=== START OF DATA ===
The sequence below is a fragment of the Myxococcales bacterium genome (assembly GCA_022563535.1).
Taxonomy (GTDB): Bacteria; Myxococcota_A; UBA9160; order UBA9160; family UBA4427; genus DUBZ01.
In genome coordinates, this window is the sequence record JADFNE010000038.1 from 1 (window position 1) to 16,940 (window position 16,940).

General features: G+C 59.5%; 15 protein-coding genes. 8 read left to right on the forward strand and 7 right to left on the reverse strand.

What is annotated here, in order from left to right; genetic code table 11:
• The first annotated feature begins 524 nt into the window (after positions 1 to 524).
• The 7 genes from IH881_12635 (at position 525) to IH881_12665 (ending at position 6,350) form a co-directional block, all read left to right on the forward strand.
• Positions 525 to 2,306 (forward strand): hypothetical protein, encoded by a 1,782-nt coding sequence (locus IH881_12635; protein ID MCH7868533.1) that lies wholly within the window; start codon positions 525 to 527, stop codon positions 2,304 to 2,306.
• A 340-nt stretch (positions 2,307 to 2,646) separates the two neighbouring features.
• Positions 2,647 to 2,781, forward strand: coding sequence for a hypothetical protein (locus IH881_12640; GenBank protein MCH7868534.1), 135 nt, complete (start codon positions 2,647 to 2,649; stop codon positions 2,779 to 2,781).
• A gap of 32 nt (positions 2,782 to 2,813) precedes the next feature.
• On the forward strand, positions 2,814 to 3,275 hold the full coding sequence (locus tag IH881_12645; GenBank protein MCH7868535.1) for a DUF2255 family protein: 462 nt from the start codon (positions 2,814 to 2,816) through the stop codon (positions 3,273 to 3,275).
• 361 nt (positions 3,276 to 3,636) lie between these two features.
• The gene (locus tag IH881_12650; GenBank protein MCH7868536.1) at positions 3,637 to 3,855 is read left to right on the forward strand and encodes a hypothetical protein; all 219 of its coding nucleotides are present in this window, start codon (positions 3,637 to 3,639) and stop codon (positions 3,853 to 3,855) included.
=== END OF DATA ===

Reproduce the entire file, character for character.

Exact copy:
The sequence below is a fragment of the Myxococcales bacterium genome (assembly GCA_022563535.1).
Taxonomy (GTDB): Bacteria; Myxococcota_A; UBA9160; order UBA9160; family UBA4427; genus DUBZ01.
In genome coordinates, this window is the sequence record JADFNE010000038.1 from 1 (window position 1) to 16,940 (window position 16,940).

General features: G+C 59.5%; 15 protein-coding genes. 8 read left to right on the forward strand and 7 right to left on the reverse strand.

What is annotated here, in order from left to right; genetic code table 11:
• The first annotated feature begins 524 nt into the window (after positions 1 to 524).
• The 7 genes from IH881_12635 (at position 525) to IH881_12665 (ending at position 6,350) form a co-directional block, all read left to right on the forward strand.
• Positions 525 to 2,306 (forward strand): hypothetical protein, encoded by a 1,782-nt coding sequence (locus IH881_12635; protein ID MCH7868533.1) that lies wholly within the window; start codon positions 525 to 527, stop codon positions 2,304 to 2,306.
• A 340-nt stretch (positions 2,307 to 2,646) separates the two neighbouring features.
• Positions 2,647 to 2,781, forward strand: coding sequence for a hypothetical protein (locus IH881_12640; GenBank protein MCH7868534.1), 135 nt, complete (start codon positions 2,647 to 2,649; stop codon positions 2,779 to 2,781).
• A gap of 32 nt (positions 2,782 to 2,813) precedes the next feature.
• On the forward strand, positions 2,814 to 3,275 hold the full coding sequence (locus tag IH881_12645; GenBank protein MCH7868535.1) for a DUF2255 family protein: 462 nt from the start codon (positions 2,814 to 2,816) through the stop codon (positions 3,273 to 3,275).
• 361 nt (positions 3,276 to 3,636) lie between these two features.
• The gene (locus tag IH881_12650; GenBank protein MCH7868536.1) at positions 3,637 to 3,855 is read left to right on the forward strand and encodes a hypothetical protein; all 219 of its coding nucleotides are present in this window, start codon (positions 3,637 to 3,639) and stop codon (positions 3,853 to 3,855) included.